Mat 5:24 Leave there your gift before the altar,

KJV Verse: 

Mat 5:24 Leave there thy gift before the altar, and go thy way; first be reconciled to thy brother, and then come and offer thy gift.​

Greek Verse: 

Literal Alternative: 

Drop there the gift of yours in front of the altar and go! First, settle with that brother of yours and then, showing up, present your offering!

Hidden Meaning: 

The verse used several words that are translated differently in the Gospels than they are in most other Greek texts. It also contains a word that doesn't seemto be used anywhere else in the NT or in Greek before the Gospels.

The word translated as "leave," but the Greek meaning is more dismissive. It means to "let fall," "give up," or even "get rid of." This same word is the same Greek verb often translated as "forgive" in the NT as in "forgiving sins". It is also translated as "leave", "suffer," and "let" in the New Testament.

The Greek word translated as "there" is a different form of the same word translated as there "there" in the previous verse, Mat 5:23. The difference is that this form doesn't have the same connection to the similar words meaning "cure" and "make amends." In the previous verse, it was in a form that addressed the listener. This doesn't. So the meaning seems more clearly "there" but it creates a play on the previous word.

The word translated as "before" means "in front of".

The word translated as "go thy way" means "to go" in the sense of "to go away", "depart" and "to withdraw." However, in the Gospels, it is usually translated as just "go". The sense here is clearly its original "go away" sense.

There are no Greek words corresponding to "thy way". The words are added by the translators to create the meaning of "depart" from the verb above.

The Greek word translated as "be reconciled" consists of two other Greek words, a preposition meaning "through", "in the midst of", or "by (a cause)", and a verb meaning "make other than it is", "give in exchange", and "barter". It has the sense of changing a relationship by making a trade. It is a Greek word that first appears in the NT. This word doesn't appear in the Tuft's Perseus database that is our prime source for information on the use of words in ancient Greek. The above definitions below comes from the Biblical lexicons only, which come from Biblical translations and so are self-referencing. In these situations, it makes sense to go back to its Greek root and the way this word in used in context but this is the only time this word is used in the NT.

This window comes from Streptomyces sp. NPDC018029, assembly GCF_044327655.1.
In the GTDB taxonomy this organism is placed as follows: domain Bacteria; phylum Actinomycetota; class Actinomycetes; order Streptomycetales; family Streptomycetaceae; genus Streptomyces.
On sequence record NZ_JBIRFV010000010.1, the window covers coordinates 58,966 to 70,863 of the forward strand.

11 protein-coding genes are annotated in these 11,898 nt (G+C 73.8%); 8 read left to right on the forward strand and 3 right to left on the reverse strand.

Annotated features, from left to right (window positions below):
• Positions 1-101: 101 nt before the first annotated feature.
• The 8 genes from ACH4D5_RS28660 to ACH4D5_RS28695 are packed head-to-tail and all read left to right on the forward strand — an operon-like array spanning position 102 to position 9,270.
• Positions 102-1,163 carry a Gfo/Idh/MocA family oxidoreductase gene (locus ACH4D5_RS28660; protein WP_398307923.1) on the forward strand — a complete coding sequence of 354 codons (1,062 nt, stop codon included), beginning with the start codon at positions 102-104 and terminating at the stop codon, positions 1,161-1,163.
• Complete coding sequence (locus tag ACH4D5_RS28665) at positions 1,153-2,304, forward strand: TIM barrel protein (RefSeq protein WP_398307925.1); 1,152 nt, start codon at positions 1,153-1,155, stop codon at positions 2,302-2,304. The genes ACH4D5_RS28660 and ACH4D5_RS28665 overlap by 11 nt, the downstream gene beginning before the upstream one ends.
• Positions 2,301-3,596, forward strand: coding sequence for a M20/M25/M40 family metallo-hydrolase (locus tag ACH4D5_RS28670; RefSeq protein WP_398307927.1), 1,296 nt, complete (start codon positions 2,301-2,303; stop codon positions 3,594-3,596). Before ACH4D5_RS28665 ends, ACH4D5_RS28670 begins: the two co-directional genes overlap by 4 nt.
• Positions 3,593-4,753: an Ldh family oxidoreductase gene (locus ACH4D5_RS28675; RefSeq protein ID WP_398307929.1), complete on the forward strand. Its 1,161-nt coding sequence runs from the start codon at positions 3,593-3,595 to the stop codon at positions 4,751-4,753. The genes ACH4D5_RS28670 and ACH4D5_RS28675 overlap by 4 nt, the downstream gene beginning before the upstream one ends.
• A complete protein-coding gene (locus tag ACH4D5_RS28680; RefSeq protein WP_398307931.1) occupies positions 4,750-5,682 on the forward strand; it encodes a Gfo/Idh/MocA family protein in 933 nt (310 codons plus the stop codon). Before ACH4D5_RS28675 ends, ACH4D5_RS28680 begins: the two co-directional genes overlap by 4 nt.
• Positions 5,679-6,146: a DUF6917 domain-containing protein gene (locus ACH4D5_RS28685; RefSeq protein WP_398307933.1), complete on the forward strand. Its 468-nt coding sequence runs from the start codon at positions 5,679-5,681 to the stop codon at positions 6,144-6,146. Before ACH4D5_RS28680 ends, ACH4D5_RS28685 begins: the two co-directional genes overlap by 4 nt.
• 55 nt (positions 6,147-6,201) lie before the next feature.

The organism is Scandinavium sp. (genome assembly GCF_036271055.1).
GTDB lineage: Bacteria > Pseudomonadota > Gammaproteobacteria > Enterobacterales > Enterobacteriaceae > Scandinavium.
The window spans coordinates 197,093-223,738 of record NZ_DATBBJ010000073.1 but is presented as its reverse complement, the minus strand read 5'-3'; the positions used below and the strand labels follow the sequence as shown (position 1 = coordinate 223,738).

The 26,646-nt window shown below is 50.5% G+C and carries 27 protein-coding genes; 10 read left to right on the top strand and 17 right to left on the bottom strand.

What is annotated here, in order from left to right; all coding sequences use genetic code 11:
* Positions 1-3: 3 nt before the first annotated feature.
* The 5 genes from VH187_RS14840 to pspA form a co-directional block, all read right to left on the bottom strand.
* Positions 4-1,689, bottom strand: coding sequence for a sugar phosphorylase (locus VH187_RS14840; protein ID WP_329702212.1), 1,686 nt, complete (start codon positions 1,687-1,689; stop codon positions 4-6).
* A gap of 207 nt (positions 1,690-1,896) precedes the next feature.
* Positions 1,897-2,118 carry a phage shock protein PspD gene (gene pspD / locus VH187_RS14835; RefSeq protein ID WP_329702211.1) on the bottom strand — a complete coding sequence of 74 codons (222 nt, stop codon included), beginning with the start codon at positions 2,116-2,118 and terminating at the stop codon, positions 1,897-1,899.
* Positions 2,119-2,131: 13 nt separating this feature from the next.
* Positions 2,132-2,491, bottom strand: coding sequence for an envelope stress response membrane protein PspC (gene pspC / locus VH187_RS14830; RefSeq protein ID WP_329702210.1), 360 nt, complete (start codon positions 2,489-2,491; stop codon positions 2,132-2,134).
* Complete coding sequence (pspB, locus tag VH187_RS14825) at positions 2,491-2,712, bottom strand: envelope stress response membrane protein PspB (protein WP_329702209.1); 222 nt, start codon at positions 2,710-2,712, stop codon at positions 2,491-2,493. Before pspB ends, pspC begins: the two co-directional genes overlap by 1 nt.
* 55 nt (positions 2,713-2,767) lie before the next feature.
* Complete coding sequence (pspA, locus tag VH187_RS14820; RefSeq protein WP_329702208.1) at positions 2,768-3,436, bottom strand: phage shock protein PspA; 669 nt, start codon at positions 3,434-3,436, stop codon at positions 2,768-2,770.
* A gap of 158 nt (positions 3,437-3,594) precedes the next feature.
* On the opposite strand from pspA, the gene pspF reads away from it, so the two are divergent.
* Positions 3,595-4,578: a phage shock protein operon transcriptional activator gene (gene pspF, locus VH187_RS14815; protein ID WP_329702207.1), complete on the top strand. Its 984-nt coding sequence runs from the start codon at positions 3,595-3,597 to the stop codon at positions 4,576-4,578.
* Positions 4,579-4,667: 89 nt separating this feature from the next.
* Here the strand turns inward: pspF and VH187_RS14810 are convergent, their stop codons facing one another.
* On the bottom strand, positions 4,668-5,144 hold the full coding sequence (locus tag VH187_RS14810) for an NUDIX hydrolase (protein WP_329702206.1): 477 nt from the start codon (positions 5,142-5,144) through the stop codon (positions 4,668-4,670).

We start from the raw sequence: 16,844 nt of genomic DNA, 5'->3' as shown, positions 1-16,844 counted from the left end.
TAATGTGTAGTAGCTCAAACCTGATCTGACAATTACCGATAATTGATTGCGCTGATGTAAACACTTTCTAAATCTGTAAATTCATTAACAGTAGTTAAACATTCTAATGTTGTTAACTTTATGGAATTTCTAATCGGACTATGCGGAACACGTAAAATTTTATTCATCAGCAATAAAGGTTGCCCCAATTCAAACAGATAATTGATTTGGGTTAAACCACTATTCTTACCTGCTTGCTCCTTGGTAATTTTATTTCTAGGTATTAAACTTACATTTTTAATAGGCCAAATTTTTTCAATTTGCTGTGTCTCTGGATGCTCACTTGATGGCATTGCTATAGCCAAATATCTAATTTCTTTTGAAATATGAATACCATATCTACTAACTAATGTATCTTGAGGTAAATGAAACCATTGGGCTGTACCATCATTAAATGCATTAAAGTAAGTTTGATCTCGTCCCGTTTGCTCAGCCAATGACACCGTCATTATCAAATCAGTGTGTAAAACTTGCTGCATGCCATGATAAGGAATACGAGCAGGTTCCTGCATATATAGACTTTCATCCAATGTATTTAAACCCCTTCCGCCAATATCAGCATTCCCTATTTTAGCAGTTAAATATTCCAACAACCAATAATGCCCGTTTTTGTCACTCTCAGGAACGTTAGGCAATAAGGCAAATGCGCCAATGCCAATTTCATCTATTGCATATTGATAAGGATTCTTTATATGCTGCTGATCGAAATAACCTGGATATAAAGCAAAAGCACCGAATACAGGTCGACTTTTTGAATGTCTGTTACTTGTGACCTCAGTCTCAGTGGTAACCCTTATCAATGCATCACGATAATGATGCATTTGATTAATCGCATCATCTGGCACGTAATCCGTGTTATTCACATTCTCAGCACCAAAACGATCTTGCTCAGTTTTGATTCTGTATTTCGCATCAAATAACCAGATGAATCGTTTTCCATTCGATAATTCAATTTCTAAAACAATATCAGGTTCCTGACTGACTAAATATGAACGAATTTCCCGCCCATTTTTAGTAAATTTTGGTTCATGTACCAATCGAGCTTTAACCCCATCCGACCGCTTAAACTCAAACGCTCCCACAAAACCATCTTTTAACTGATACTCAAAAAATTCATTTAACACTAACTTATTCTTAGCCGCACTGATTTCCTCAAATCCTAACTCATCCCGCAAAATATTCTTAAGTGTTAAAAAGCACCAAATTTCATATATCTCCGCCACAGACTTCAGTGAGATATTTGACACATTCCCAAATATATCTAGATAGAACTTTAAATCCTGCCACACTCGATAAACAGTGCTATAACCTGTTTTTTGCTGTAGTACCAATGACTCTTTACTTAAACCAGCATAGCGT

The word translated as "brother" means a biological brother, any kinsmen, and more broadly and friend or associate. It is in the form of an indirect object. There is no "to" in the Greek but it is added in English.

The word translated as "come" is a verb, but in the form, an adjective ("coming"), which acts as a noun. However, it doesn't mean "come," though it is usually translated that way in the KJV. Its primary meaning is "to start" or "to set out," that is, to begin something, usually a journey. In this sense, it can mean either "to go" or "to come." The idea of "starting anew" captures this feeling in the context of renewing a relationship.

The Greek word translated as "offer" means "to offer" and "to present." It was translated in the previous verse as "bring". The word is specifically used to describe offering sacrifices. The "you" here is singular. It is a command.

The Greek word translated as "gift" also specifically means "votive offerings" so it is again, a specific word. However, the word is introduced by a definitive article, "the gift" not "a gift." So there is a specific gift being referred to here, so this statement seems to be in the answer to a question about a gift. The "your" is also singular.

Wordplay: 

The word in the previous verse that could mean "you make amends" means "there" here. 

The Spoken Version: 

“Drop it off there,” he said, pretending to put his offering on the ground, “That gift of yours, in front of the altar and take off.” He turned and walked away from his imaginary gift, checking it over his shoulder and waving good-bye to it.
Many laughed.